The week’s best parenting advice: June 30, 2020

Young children whose fathers play with them may exhibit better control over their behavior and emotions as they grow up, according to recent research from Cambridge University and the LEGO Foundation. In this case, the kind of play matters: Physical roughhousing like chasing, tickling, and piggy-back rides appears “linked to positive social, emotional, and cognitive outcomes,” and fathers are more likely than mothers to engage in these “rough-and-tumble” activities. So what role does physical play have in regulating emotions? It “creates fun, exciting situations in which children have to apply self-regulation,” professor Paul Ramchandani, one of the study’s authors, tells The Guardian. “You might have to control your strength, learn when things have gone too far — or maybe your father steps on your toe by accident and you feel cross.” Of course, mothers can wrestle with their children, too, but the researchers say the findings show we need to “give fathers, as well as mothers, time and space to play with their children.”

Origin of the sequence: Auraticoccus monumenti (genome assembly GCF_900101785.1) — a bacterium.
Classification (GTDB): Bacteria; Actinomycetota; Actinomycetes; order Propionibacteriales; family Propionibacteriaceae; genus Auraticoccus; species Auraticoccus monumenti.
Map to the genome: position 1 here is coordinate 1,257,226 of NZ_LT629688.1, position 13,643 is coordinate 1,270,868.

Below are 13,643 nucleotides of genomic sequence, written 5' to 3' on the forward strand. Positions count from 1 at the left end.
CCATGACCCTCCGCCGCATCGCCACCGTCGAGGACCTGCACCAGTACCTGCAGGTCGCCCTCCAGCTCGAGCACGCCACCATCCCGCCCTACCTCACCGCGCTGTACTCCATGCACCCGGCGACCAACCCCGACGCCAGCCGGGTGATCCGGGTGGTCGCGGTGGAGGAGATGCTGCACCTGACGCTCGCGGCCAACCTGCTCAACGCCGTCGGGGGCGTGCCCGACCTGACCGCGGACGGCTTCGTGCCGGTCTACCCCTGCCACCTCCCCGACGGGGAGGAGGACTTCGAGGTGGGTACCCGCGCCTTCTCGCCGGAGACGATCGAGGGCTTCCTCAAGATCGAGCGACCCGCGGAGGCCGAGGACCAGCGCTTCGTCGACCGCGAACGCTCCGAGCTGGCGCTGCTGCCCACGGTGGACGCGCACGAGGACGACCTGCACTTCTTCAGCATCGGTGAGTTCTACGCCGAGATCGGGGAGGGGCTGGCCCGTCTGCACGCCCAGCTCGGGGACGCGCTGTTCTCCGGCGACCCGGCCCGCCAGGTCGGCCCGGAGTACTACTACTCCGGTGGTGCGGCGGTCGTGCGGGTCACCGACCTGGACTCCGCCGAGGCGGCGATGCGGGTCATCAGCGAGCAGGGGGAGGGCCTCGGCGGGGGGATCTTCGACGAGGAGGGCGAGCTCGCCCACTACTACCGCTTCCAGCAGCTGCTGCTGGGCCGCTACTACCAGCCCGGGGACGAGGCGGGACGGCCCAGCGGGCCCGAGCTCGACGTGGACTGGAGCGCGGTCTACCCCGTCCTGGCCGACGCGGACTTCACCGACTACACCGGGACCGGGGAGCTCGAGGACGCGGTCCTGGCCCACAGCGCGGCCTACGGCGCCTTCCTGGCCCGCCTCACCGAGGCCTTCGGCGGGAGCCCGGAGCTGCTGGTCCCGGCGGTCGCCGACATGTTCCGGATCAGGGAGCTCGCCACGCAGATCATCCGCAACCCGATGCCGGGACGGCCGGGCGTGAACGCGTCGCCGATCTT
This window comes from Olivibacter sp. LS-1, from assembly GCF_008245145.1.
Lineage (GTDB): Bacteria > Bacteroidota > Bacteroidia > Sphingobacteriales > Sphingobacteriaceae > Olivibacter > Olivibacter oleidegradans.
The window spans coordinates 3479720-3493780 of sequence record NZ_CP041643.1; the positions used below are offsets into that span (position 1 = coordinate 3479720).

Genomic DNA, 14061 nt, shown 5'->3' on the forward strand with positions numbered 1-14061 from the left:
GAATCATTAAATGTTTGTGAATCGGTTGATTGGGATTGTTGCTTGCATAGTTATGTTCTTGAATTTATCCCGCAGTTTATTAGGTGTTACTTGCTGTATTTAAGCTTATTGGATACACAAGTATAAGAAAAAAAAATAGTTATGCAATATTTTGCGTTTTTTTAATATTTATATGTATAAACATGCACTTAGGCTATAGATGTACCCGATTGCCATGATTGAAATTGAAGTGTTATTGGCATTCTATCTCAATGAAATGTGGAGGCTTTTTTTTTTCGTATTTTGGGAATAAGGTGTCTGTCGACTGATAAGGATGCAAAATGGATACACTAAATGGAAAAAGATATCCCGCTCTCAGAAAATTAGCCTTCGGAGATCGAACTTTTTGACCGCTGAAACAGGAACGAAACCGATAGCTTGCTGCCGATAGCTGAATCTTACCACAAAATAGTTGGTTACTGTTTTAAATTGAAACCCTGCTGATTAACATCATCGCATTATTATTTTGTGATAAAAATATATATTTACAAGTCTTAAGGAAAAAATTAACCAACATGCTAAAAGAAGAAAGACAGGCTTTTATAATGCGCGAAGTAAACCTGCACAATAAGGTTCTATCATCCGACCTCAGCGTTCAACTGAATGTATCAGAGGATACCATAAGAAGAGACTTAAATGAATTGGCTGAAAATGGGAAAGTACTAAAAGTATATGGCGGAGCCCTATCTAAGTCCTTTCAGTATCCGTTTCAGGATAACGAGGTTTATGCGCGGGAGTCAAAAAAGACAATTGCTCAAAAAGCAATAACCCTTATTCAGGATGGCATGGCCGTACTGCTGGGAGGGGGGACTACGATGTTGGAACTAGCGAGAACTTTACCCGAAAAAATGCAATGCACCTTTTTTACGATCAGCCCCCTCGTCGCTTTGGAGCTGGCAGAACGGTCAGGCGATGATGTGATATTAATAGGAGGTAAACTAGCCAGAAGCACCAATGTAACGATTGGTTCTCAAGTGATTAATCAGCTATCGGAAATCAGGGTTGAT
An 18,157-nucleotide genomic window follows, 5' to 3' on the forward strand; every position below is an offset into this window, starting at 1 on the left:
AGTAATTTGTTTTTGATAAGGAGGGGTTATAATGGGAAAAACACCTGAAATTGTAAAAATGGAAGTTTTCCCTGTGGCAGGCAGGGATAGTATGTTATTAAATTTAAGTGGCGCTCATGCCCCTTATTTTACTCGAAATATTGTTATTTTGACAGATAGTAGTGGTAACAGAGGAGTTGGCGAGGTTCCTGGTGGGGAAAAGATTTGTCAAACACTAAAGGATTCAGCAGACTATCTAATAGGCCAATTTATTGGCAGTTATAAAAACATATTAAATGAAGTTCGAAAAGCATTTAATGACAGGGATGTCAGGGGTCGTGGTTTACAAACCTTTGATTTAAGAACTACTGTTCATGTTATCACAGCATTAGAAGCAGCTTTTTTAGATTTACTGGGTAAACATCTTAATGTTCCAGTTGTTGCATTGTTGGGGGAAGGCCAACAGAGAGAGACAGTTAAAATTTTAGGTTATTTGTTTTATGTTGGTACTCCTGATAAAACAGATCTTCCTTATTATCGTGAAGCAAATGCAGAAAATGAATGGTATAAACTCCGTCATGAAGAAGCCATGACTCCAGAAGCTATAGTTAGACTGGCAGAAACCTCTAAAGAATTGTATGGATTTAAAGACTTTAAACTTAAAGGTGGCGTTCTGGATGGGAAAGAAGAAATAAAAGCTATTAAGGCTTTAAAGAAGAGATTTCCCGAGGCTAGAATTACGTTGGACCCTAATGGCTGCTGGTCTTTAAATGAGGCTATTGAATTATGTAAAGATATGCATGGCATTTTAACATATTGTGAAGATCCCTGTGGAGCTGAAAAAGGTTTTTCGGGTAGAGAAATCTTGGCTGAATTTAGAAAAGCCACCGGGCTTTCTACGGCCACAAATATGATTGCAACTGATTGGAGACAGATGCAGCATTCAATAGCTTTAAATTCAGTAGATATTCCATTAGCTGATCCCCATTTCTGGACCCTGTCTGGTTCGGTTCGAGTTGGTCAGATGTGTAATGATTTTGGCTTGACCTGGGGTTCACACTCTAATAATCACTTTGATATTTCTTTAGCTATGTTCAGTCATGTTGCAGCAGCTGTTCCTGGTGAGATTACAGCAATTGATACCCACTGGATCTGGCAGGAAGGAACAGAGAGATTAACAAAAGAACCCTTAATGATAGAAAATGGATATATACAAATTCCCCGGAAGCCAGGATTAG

[The Guardian, Developmental Review]

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